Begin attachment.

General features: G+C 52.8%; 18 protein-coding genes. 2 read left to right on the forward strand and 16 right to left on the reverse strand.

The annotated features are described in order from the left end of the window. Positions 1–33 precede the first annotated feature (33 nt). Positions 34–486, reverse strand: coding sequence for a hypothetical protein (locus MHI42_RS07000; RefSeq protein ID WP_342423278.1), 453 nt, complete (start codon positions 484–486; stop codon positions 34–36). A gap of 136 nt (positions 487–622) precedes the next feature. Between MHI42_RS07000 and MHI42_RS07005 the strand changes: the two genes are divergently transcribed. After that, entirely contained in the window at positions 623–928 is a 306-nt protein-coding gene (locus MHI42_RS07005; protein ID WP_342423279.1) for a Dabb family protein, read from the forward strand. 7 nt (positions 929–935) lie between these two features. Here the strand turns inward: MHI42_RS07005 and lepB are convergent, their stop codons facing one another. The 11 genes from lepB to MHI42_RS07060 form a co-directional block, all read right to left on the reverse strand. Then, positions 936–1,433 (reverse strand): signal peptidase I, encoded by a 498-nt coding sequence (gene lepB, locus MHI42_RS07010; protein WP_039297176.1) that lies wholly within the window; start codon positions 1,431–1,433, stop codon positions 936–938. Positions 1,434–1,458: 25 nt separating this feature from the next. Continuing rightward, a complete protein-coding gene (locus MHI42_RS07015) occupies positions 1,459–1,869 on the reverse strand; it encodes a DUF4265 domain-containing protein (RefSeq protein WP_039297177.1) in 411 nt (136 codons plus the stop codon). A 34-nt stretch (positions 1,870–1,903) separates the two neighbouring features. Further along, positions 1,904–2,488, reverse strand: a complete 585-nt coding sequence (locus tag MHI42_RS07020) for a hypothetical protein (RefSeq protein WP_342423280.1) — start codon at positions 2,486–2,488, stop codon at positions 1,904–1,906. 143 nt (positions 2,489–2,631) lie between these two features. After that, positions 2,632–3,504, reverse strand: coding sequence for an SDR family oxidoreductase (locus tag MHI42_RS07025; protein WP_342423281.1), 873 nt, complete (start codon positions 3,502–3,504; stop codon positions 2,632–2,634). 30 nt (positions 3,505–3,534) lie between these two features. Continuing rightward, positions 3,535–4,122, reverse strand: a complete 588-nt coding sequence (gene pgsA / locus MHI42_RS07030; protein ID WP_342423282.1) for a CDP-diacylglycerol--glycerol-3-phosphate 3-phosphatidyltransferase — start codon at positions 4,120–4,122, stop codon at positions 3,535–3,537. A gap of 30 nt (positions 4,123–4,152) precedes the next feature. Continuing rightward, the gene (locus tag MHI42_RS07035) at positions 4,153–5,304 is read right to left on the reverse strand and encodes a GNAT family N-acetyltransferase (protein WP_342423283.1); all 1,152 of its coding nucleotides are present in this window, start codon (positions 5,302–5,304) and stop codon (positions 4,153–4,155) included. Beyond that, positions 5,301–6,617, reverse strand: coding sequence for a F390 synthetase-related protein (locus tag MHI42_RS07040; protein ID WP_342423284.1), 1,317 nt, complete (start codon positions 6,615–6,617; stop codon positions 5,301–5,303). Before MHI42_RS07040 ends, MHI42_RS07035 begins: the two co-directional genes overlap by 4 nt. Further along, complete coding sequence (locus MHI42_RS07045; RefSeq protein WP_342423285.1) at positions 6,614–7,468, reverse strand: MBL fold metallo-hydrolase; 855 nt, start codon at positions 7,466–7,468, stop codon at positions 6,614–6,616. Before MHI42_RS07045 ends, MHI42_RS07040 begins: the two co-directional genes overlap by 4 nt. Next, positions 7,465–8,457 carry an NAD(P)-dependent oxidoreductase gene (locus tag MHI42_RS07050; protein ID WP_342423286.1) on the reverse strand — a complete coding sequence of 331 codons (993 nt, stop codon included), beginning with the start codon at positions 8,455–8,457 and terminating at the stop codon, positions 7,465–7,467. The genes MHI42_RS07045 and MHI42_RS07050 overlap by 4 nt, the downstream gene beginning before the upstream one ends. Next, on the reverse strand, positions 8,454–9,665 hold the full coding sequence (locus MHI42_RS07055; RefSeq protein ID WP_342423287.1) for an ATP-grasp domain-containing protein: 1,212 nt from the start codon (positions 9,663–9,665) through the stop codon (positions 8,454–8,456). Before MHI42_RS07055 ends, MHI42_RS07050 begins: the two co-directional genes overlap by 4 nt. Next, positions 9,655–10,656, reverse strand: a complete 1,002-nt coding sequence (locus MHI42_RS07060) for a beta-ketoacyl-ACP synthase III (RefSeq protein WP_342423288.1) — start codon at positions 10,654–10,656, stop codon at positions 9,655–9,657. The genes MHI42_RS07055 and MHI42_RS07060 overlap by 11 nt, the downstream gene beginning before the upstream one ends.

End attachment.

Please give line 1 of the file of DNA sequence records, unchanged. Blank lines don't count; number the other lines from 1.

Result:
General features: G+C 52.8%; 18 protein-coding genes. 2 read left to right on the forward strand and 16 right to left on the reverse strand.